Stephanie Hallett
May 11, 2018 10:34 am
Anna Buckley/HelloGiggles/Getty Images

You’ve got embarrassing, tricky, bizarre, and otherwise unusual life questions, we’ve got answers. Welcome to Is This Normal? — a no-nonsense, no-judgment advice column from HelloGiggles. Send your questions to isthisnormal@hellogiggles.com and we’ll track down expert advice you can trust.

Dear Is This Normal?,

I have been in a relationship now for eight months. We were really good friends for two years before that, and it’s been a process of working out a lot of things while transitioning from friendship to partnership. There have been some ups and downs, and one major fight, but we’re in a very happy, stable place now, and we are communicating with each other better than ever even through the stresses of finals and graduating from college.

On the flip side of this, I’m living with PTSD, have a history of sexual assault within relationships, and an unstable home life. All this has made it really hard for me to trust my instincts. Even though my current partner is kind, supportive, loving, and always looking for ways in which he can do better in our relationship, if he does something that is slightly imperfect or makes me a little annoyed/upset, I find myself wanting to run for the hills.

All the advice I read online tells me that if I don’t feel 100% secure in a relationship then it means that it is wrong and toxic and I should end it. I don’t want to do that, but I am so scared that I’ve got it wrong again. I love this guy, and I think I want to build a life with him, but are these feelings of insecurity normal, particularly with my history and mental health?

— Insecure, U.K., 21

Dear Insecure,

There’s a lot to unpack here, so let’s take this step-by-step. First of all, I want you to know that you are normal. No matter what you’ve been through and what you’ve heard from any toxic person in your life, you matter and you are whole. You also deserve good, healthy love, whether it’s with the partner you have now or someone you haven’t met yet.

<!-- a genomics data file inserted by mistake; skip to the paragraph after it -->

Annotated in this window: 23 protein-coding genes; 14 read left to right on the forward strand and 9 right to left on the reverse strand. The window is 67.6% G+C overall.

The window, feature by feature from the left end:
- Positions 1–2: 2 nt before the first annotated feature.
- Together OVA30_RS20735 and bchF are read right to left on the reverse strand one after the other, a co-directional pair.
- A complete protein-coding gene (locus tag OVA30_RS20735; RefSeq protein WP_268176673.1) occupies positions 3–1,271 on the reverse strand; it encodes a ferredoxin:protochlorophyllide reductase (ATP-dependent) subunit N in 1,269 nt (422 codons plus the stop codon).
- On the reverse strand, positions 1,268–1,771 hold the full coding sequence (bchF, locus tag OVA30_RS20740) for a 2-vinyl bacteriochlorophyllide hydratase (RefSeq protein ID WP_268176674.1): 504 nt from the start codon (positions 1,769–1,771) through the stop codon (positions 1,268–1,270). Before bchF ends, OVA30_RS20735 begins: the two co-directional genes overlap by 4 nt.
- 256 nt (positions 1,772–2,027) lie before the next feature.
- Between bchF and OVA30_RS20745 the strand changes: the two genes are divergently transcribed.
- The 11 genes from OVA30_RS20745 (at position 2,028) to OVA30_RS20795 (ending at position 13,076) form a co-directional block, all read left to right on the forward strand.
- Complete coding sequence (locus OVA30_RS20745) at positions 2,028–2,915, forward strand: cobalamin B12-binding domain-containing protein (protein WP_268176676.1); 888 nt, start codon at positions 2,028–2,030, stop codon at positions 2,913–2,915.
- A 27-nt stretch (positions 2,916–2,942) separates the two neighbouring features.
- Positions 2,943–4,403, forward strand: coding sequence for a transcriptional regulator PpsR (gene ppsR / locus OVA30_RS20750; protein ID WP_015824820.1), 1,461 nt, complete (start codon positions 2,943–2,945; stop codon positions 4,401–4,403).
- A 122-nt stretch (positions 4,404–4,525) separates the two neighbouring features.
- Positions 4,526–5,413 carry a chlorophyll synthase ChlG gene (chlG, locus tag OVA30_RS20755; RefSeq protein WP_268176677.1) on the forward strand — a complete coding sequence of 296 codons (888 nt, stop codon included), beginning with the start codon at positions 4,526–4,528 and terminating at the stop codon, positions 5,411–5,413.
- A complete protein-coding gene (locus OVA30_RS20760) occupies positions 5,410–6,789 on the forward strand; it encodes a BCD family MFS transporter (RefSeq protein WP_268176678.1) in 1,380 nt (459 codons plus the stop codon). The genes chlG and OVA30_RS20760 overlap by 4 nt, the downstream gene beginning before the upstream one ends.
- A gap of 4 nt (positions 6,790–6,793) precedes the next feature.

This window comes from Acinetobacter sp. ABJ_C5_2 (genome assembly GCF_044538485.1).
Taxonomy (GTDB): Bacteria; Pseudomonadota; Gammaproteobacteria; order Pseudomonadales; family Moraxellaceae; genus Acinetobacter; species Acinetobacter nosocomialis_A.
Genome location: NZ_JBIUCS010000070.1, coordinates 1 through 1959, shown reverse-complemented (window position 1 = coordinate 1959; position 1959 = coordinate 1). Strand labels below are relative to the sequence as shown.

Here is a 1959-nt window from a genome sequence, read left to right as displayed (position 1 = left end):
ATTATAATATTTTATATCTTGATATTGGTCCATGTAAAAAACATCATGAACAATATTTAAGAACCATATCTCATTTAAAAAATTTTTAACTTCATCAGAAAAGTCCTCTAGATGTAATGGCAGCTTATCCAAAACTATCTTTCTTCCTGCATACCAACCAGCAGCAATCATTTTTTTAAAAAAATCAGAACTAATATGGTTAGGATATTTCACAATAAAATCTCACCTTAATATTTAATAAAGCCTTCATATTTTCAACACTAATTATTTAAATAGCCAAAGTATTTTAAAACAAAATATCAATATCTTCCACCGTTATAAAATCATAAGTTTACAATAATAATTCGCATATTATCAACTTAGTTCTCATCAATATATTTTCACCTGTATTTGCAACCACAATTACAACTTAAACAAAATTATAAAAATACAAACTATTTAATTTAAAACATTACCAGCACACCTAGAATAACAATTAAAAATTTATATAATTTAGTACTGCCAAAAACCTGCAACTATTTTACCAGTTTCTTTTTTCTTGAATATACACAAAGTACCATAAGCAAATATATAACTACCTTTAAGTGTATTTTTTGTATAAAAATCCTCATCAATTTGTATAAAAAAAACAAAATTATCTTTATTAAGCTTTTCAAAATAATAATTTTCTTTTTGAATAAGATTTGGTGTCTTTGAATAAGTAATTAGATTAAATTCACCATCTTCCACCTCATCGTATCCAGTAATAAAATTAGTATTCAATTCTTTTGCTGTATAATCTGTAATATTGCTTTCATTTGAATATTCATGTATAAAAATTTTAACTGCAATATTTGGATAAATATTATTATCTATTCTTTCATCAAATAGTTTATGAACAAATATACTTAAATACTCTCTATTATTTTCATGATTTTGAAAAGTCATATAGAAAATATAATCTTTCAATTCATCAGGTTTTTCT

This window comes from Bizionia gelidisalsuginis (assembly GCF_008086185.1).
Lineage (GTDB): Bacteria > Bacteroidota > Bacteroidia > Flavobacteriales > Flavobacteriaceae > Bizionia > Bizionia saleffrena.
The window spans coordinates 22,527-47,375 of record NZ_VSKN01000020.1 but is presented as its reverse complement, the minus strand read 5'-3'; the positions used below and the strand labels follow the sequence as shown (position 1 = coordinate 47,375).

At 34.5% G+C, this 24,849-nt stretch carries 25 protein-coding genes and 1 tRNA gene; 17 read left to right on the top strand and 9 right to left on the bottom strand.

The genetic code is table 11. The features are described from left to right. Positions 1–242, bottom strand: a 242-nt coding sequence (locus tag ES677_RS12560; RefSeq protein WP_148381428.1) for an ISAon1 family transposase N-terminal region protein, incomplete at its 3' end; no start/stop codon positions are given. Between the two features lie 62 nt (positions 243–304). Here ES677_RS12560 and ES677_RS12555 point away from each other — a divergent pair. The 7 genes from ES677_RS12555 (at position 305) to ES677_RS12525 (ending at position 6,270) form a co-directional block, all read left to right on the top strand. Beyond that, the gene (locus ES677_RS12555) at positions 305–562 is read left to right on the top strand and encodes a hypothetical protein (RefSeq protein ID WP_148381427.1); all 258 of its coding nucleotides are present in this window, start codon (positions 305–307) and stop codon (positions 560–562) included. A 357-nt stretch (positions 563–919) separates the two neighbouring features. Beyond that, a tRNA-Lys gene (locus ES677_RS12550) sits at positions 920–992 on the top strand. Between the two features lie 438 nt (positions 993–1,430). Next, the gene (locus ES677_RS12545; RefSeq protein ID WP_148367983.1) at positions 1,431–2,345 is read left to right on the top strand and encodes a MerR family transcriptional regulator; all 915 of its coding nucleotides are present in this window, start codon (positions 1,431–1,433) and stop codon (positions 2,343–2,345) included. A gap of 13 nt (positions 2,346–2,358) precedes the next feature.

Okay, on to your questions. Considering what you’ve been through, your feelings of insecurity are not surprising. Starting with an unstable home life — where perhaps you weren’t loved unconditionally, or had to behave a certain way to be loved or cared for — to your experiences with sexual assault, it’s no wonder you are struggling with attachment.

It sounds like you haven’t known a healthy, secure kind of love, whether familial or otherwise.

You’re not alone in feeling insecure: Studies have shown that people who have experienced sexual trauma often have lower self-esteem than those who have not, and low self-esteem can lead to feelings of relationship insecurity. You’ve been through a lot, Insecure, and anyone in your shoes would be feeling unsteady.

Relationship therapist Dr. Sue Varma agrees and notes, “Trauma, even if you don’t formally have PTSD, erodes your sense of trust. The symptoms [of trauma] — hyper-vigilance, irritability, emotional numbness, sleep issues, avoidance — all have obvious affects on not only your own mood, but how you see and engage (or don’t engage) with the world.”

She explains that many women have experienced sexual trauma in some form, and those experiences erode trust, which makes it hard to bond with a partner. But, she says, going to therapy — especially cognitive behavioral therapy — can help you work through your past experiences and stop you from projecting your old scripts onto your new partner.

Of course, there’s a chance that your feelings of insecurity aren’t all in your head — your partner may be doing something that’s setting off alarm bells in your brain. Dr. Varma says that if he’s inconsistent or unreliable, he could be contributing to your insecure feelings. If you think that might be the case, look for the evidence — if it’s not there, move on.

She also recommends looking at your relationship and asking yourself what advice you’d give to a friend — would you tell a friend with a boyfriend like yours to leave her partner? If yes, then maybe you should consider it, too.

Finally, it’s going to be important for you to learn to trust your instincts. Dr. Varma suggests keeping a journal: write down what you think will happen in a certain circumstance (for example, you might think your partner’s going to abandon you if you’re sick) and then write down what actually happens (hopefully, in that scenario, he shows up for you and makes sure you have everything you need!).

Then, look back on your journal and start to see patterns — when were you right about a situation, and when were you wrong? You’ll begin to develop a better, more trusting relationship with yourself, and then (if all goes well) you’ll be able to extend that trust to your partner.

Insecure, it might be you, it might be him — but don’t discount your feelings. You might just need a little therapy, and a whole lot of self-love and reflection. Sending you nothing but good wishes.

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